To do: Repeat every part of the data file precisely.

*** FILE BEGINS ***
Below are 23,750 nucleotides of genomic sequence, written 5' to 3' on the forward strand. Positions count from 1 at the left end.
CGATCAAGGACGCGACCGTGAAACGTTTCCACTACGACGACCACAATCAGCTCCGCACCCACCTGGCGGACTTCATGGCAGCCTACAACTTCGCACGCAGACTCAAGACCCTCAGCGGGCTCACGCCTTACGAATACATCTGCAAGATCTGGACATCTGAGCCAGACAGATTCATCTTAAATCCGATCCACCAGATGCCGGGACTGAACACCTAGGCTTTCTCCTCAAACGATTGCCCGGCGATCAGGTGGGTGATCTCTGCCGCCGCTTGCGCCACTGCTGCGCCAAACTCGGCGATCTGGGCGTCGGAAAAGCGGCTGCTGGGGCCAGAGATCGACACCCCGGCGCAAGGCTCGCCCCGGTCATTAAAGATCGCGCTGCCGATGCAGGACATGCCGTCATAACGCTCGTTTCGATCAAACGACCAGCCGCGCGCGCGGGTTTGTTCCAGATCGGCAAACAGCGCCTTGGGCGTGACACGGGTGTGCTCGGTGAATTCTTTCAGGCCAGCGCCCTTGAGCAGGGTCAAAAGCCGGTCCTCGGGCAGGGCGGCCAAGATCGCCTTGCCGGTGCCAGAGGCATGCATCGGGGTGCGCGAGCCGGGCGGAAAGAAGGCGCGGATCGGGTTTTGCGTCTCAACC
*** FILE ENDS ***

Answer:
Below are 23,750 nucleotides of genomic sequence, written 5' to 3' on the forward strand. Positions count from 1 at the left end.
CGATCAAGGACGCGACCGTGAAACGTTTCCACTACGACGACCACAATCAGCTCCGCACCCACCTGGCGGACTTCATGGCAGCCTACAACTTCGCACGCAGACTCAAGACCCTCAGCGGGCTCACGCCTTACGAATACATCTGCAAGATCTGGACATCTGAGCCAGACAGATTCATCTTAAATCCGATCCACCAGATGCCGGGACTGAACACCTAGGCTTTCTCCTCAAACGATTGCCCGGCGATCAGGTGGGTGATCTCTGCCGCCGCTTGCGCCACTGCTGCGCCAAACTCGGCGATCTGGGCGTCGGAAAAGCGGCTGCTGGGGCCAGAGATCGACACCCCGGCGCAAGGCTCGCCCCGGTCATTAAAGATCGCGCTGCCGATGCAGGACATGCCGTCATAACGCTCGTTTCGATCAAACGACCAGCCGCGCGCGCGGGTTTGTTCCAGATCGGCAAACAGCGCCTTGGGCGTGACACGGGTGTGCTCGGTGAATTCTTTCAGGCCAGCGCCCTTGAGCAGGGTCAAAAGCCGGTCCTCGGGCAGGGCGGCCAAGATCGCCTTGCCGGTGCCAGAGGCATGCATCGGGGTGCGCGAGCCGGGCGGAAAGAAGGCGCGGATCGGGTTTTGCGTCTCAACC